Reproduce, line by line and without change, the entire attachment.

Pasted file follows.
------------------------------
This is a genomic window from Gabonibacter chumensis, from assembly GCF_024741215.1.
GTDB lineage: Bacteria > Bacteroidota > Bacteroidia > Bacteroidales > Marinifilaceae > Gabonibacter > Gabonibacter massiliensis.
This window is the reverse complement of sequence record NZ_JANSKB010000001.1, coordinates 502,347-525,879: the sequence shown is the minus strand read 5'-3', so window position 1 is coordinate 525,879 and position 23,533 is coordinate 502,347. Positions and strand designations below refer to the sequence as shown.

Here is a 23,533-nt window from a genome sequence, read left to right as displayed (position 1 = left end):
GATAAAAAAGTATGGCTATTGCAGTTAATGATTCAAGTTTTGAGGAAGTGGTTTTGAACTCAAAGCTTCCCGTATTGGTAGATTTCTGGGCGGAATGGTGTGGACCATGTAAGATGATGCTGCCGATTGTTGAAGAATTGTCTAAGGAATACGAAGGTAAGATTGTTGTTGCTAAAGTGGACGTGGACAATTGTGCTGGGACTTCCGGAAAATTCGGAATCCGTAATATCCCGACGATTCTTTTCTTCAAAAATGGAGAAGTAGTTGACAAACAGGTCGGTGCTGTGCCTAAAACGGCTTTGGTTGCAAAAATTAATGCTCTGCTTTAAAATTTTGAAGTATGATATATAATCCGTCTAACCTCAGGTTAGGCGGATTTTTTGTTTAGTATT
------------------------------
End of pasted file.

This is a genomic window from Gabonibacter chumensis, from assembly GCF_024741215.1.
GTDB lineage: Bacteria > Bacteroidota > Bacteroidia > Bacteroidales > Marinifilaceae > Gabonibacter > Gabonibacter massiliensis.
This window is the reverse complement of sequence record NZ_JANSKB010000001.1, coordinates 502,347-525,879: the sequence shown is the minus strand read 5'-3', so window position 1 is coordinate 525,879 and position 23,533 is coordinate 502,347. Positions and strand designations below refer to the sequence as shown.

Here is a 23,533-nt window from a genome sequence, read left to right as displayed (position 1 = left end):
GATAAAAAAGTATGGCTATTGCAGTTAATGATTCAAGTTTTGAGGAAGTGGTTTTGAACTCAAAGCTTCCCGTATTGGTAGATTTCTGGGCGGAATGGTGTGGACCATGTAAGATGATGCTGCCGATTGTTGAAGAATTGTCTAAGGAATACGAAGGTAAGATTGTTGTTGCTAAAGTGGACGTGGACAATTGTGCTGGGACTTCCGGAAAATTCGGAATCCGTAATATCCCGACGATTCTTTTCTTCAAAAATGGAGAAGTAGTTGACAAACAGGTCGGTGCTGTGCCTAAAACGGCTTTGGTTGCAAAAATTAATGCTCTGCTTTAAAATTTTGAAGTATGATATATAATCCGTCTAACCTCAGGTTAGGCGGATTTTTTGTTTAGTATT